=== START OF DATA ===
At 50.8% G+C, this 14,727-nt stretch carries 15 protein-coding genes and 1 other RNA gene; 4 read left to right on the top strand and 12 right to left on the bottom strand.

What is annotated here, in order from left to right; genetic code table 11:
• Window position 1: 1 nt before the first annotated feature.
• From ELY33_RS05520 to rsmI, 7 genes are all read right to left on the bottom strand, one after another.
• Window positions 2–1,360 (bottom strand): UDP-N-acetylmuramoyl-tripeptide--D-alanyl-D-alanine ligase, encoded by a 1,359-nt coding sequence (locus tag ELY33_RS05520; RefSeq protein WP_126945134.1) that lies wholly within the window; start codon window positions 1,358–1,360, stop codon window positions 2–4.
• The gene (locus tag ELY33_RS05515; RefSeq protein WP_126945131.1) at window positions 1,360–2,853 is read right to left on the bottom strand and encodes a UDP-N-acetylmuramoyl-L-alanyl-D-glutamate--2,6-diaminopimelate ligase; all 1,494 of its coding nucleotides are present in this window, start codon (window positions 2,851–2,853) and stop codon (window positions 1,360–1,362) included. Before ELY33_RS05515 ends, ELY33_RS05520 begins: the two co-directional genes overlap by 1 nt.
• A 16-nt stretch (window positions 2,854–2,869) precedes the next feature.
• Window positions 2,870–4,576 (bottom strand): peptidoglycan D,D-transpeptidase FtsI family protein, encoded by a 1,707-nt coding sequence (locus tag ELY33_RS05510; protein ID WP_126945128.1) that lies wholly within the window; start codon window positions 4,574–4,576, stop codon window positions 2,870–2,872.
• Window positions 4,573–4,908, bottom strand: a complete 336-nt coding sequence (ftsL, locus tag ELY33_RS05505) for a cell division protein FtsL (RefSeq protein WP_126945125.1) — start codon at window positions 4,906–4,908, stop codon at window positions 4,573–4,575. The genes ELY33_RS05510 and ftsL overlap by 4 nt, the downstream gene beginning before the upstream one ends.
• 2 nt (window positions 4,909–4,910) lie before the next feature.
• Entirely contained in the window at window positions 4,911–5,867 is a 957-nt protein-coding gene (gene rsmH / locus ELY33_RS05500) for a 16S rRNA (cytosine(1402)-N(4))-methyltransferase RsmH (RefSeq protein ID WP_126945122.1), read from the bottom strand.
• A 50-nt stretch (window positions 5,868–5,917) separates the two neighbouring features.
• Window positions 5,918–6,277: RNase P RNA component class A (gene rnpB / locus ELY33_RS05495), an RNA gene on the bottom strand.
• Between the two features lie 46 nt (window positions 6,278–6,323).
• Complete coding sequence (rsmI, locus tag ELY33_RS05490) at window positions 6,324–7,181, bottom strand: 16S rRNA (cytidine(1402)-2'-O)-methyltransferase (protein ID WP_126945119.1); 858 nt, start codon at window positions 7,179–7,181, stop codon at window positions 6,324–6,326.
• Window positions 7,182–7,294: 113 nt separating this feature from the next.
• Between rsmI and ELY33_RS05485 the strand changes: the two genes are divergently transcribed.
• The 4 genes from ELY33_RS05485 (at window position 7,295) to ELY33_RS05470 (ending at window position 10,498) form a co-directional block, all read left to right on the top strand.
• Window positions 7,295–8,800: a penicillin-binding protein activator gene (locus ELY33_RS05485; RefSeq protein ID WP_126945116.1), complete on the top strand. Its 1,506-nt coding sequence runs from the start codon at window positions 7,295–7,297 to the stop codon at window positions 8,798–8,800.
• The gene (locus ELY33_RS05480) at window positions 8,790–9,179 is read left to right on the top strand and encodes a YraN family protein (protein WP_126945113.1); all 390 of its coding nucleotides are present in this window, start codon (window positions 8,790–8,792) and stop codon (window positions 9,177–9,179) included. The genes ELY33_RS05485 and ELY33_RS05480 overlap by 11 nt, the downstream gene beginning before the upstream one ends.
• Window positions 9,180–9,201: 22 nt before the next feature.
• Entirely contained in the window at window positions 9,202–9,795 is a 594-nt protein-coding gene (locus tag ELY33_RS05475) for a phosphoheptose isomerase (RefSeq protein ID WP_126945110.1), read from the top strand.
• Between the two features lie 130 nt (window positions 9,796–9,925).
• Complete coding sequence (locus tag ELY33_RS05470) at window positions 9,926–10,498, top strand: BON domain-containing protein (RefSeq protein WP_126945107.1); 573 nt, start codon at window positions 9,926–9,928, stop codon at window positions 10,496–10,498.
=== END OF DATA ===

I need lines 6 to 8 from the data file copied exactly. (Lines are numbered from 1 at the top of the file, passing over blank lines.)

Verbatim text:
• The gene (locus tag ELY33_RS05515; RefSeq protein WP_126945131.1) at window positions 1,360–2,853 is read right to left on the bottom strand and encodes a UDP-N-acetylmuramoyl-L-alanyl-D-glutamate--2,6-diaminopimelate ligase; all 1,494 of its coding nucleotides are present in this window, start codon (window positions 2,851–2,853) and stop codon (window positions 1,360–1,362) included. Before ELY33_RS05515 ends, ELY33_RS05520 begins: the two co-directional genes overlap by 1 nt.
• A 16-nt stretch (window positions 2,854–2,869) precedes the next feature.
• Window positions 2,870–4,576 (bottom strand): peptidoglycan D,D-transpeptidase FtsI family protein, encoded by a 1,707-nt coding sequence (locus tag ELY33_RS05510; protein ID WP_126945128.1) that lies wholly within the window; start codon window positions 4,574–4,576, stop codon window positions 2,870–2,872.